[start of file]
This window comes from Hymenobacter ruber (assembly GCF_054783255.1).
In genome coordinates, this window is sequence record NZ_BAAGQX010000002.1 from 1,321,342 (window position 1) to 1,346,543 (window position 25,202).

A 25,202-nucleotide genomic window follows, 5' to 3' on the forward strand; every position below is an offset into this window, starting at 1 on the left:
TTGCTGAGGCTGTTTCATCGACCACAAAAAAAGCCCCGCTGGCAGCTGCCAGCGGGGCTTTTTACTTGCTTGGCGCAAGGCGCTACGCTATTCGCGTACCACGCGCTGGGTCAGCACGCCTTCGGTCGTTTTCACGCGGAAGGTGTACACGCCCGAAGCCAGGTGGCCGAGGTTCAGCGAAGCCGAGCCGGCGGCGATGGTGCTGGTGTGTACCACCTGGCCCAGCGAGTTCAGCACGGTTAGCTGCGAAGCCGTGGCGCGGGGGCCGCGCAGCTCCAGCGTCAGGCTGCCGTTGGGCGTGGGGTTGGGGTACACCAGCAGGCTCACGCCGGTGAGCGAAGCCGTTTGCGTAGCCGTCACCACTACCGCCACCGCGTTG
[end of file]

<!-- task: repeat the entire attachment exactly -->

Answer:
This window comes from Hymenobacter ruber (assembly GCF_054783255.1).
In genome coordinates, this window is sequence record NZ_BAAGQX010000002.1 from 1,321,342 (window position 1) to 1,346,543 (window position 25,202).

A 25,202-nucleotide genomic window follows, 5' to 3' on the forward strand; every position below is an offset into this window, starting at 1 on the left:
TTGCTGAGGCTGTTTCATCGACCACAAAAAAAGCCCCGCTGGCAGCTGCCAGCGGGGCTTTTTACTTGCTTGGCGCAAGGCGCTACGCTATTCGCGTACCACGCGCTGGGTCAGCACGCCTTCGGTCGTTTTCACGCGGAAGGTGTACACGCCCGAAGCCAGGTGGCCGAGGTTCAGCGAAGCCGAGCCGGCGGCGATGGTGCTGGTGTGTACCACCTGGCCCAGCGAGTTCAGCACGGTTAGCTGCGAAGCCGTGGCGCGGGGGCCGCGCAGCTCCAGCGTCAGGCTGCCGTTGGGCGTGGGGTTGGGGTACACCAGCAGGCTCACGCCGGTGAGCGAAGCCGTTTGCGTAGCCGTCACCACTACCGCCACCGCGTTG